David Cameron said sorry last week. His apology was refreshing, human – and completely calculating. It was designed to make Gordon Brown look as if he were continuing woodenly to deny the obvious. It was designed further to needle the Prime Minister, who, it is reported, became heated on this point with journalists on the plane to his meeting with President Barack Obama.
"What is it you think I should be apologising for?" Mr Brown is said to have demanded. "You don't understand it."
On this, Mr Brown deserves more support than he is given. The game of "say sorry" is one of the sillier devices used by the journalistic trade in its moments of herd mentality. Synthetic and insincere expressions of contrition do nothing to help understand the mistakes of the past, however much leading articles and pundits might declare that mistakes need to be acknowledged before they can be rectified.
And Mr Brown has admitted that mistakes were made, although he is choosy as to what some of those mistakes might have been. He does not accept, for instance, that the system of financial regulation that he set up when he made the Bank of England independent was structurally flawed. Most people differ, although it is difficult to know how much difference an alternative system would have made – a few billions at the margins, probably. And he cannot bring himself to admit that the promise to end boom and bust was a foolish phrase.
The serious question, however, is whether Mr Brown or Mr Cameron have the right policies to get unemployment and public debt back down again. Learning the lessons for banking regulation in order to mitigate the effects of future credit crunches is, frankly, a second- or third-order issue.
On this, Mr Cameron's apology offers us nothing. Last week he said sorry for failing to "say more about banking debt and corporate debt" before the crash. Well, it may be galling to him that Vince Cable, the Liberal Democrat Treasury spokesman, got it right and gained credibility as a result. But it has little bearing on the quality of policy for the future.
More relevant was Mr Cameron's first attempt to apologise, back in January. That was when the BBC interviewed him in his home, and the line to the studio went down just as he said: "I think I have made mistakes." When the line was restored he joked that the interruption was not caused by "one of my press officers outside chopping the cable at the key moment". The mistake to which he confessed on that occasion was his failure to see "just how unaffordable Labour's spending plans are".
That is the key point for the future, on the assumption that the bottom of the current downturn will have been reached in the months between now and the election. The question then ought to be: who will tell the truth about the tax rises and the spending cuts that will be needed to put the public finances back on a sustainable footing?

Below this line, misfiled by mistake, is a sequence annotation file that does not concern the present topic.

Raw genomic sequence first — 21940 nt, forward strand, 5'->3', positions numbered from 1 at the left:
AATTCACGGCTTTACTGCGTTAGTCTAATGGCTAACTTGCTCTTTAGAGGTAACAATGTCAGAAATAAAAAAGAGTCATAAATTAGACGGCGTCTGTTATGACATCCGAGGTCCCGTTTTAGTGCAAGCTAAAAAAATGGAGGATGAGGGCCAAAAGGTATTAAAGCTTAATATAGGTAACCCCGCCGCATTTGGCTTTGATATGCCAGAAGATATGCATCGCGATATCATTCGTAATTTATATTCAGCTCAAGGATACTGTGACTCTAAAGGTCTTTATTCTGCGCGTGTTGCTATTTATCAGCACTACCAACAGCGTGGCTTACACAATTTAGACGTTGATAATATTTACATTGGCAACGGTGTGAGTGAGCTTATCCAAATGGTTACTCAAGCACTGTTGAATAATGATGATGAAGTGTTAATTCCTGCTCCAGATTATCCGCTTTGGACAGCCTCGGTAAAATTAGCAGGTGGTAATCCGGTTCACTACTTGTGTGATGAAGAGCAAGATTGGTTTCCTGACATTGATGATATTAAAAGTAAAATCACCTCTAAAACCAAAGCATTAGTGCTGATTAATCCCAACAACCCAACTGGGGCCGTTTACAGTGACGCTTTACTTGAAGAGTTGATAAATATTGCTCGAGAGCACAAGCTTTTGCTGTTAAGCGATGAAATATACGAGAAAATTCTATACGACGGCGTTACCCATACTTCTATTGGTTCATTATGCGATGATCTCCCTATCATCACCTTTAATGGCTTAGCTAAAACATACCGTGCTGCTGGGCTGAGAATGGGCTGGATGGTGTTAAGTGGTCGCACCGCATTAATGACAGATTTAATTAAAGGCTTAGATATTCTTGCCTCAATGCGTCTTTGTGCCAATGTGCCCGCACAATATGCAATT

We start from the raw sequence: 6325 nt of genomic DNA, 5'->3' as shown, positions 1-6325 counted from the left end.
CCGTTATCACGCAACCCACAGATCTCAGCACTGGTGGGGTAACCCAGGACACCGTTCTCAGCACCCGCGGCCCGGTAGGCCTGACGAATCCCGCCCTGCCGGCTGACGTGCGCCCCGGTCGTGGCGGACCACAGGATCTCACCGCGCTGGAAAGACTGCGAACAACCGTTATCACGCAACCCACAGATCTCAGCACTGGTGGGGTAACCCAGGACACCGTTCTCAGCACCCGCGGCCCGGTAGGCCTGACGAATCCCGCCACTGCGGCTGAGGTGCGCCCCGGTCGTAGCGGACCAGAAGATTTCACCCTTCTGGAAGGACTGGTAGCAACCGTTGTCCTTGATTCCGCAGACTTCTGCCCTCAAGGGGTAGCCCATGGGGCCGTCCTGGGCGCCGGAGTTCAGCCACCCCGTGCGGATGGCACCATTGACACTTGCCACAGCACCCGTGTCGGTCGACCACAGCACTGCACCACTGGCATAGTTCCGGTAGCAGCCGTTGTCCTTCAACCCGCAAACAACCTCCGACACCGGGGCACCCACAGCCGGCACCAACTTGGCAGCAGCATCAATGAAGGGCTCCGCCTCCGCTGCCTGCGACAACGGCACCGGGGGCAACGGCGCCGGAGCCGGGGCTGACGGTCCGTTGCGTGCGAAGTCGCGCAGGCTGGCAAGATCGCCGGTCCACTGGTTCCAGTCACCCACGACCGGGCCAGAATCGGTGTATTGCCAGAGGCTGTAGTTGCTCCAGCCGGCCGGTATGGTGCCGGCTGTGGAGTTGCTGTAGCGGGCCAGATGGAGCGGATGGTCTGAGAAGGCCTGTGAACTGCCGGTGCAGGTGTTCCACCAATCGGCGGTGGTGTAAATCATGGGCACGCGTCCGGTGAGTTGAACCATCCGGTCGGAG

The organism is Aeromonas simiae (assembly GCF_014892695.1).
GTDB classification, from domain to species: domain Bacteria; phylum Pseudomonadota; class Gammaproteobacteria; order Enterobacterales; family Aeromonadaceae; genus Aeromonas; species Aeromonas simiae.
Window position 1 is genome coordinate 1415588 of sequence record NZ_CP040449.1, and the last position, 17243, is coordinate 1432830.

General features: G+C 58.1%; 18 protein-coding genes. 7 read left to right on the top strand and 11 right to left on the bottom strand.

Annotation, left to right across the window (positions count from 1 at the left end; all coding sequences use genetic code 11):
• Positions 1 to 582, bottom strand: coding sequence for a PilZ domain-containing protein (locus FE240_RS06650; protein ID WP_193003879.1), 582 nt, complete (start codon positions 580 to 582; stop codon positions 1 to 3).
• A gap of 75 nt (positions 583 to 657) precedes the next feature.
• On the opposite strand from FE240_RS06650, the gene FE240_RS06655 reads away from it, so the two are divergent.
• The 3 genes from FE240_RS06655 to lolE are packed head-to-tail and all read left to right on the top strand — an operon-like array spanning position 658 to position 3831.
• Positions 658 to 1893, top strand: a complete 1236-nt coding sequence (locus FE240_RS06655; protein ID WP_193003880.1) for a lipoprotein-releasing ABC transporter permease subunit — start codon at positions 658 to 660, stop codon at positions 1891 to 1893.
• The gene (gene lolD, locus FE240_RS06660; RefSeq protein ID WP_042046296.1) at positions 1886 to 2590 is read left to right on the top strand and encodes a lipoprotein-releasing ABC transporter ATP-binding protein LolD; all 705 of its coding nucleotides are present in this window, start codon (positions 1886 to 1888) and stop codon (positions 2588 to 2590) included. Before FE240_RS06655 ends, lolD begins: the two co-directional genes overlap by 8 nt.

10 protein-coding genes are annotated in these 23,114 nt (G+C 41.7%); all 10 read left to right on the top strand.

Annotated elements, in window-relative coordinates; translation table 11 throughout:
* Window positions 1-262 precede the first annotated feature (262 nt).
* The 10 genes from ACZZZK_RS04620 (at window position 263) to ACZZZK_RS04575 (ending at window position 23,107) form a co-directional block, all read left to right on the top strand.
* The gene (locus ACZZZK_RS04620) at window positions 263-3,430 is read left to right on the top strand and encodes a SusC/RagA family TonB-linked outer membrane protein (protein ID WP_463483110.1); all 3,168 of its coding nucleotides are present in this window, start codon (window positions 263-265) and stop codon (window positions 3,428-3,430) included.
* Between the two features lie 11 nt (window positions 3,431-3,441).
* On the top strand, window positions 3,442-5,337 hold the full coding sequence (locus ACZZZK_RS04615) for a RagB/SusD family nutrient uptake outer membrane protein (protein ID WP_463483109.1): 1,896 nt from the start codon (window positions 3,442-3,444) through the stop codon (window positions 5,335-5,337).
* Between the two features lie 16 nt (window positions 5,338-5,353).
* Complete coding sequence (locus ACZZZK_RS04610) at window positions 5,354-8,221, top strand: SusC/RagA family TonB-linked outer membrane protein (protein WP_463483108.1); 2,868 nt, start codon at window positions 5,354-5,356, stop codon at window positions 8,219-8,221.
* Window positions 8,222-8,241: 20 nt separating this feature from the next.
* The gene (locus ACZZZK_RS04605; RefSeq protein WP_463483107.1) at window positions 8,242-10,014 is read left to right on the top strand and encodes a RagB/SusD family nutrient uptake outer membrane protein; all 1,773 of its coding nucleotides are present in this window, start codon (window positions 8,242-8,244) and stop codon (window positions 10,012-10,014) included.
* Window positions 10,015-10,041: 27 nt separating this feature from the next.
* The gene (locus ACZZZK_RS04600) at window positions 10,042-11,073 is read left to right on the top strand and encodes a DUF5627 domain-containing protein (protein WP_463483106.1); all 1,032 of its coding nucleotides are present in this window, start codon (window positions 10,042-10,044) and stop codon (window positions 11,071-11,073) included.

Politically, and whatever one thought of Tony Blair, the appearance of conversational honesty on television is a priceless asset. Mr Cameron reinforced his advantage over Mr Brown in this respect last week. It was clever to talk of his part in a "cosy economic consensus" which included this newspaper and just about everyone else in the country, with the exception of Mr Cable. But the Tory leader came no closer to spelling out the hard times ahead. And his positioning concealed how little he has to say about the present policy debate, which is focused on the G20 and Budget next month.
Yesterday's G20 pre-meeting did not go particularly well for the Government. Alistair Darling's efforts to reach agreement with other finance ministers in a West Sussex hotel were overshadowed by a news conference in Downing Street. Angela Merkel, the German leader, pointedly said that a further fiscal stimulus had to wait until we saw how the existing stimulus had worked. That was not what Mr Brown, standing next to her, wanted to hear in his earpiece from the simultaneous translator.
On this the Conservatives have little to say. They are sceptical about the VAT cut stimulus but are sensitive to the charge of wanting to "do nothing". Perhaps they can get away with "say nothing" – except sorry – for now, but they cannot escape hard choices for long.
Mr Cameron's apology underscores the electoral threat to Mr Brown's Government. But it takes the Conservatives no further on in setting out how they would deal with the five years after the next 14 months, in which taxes will have to be raised and public spending cut. Mr Cameron does not want to say either of those, so he has come up with the easiest word instead.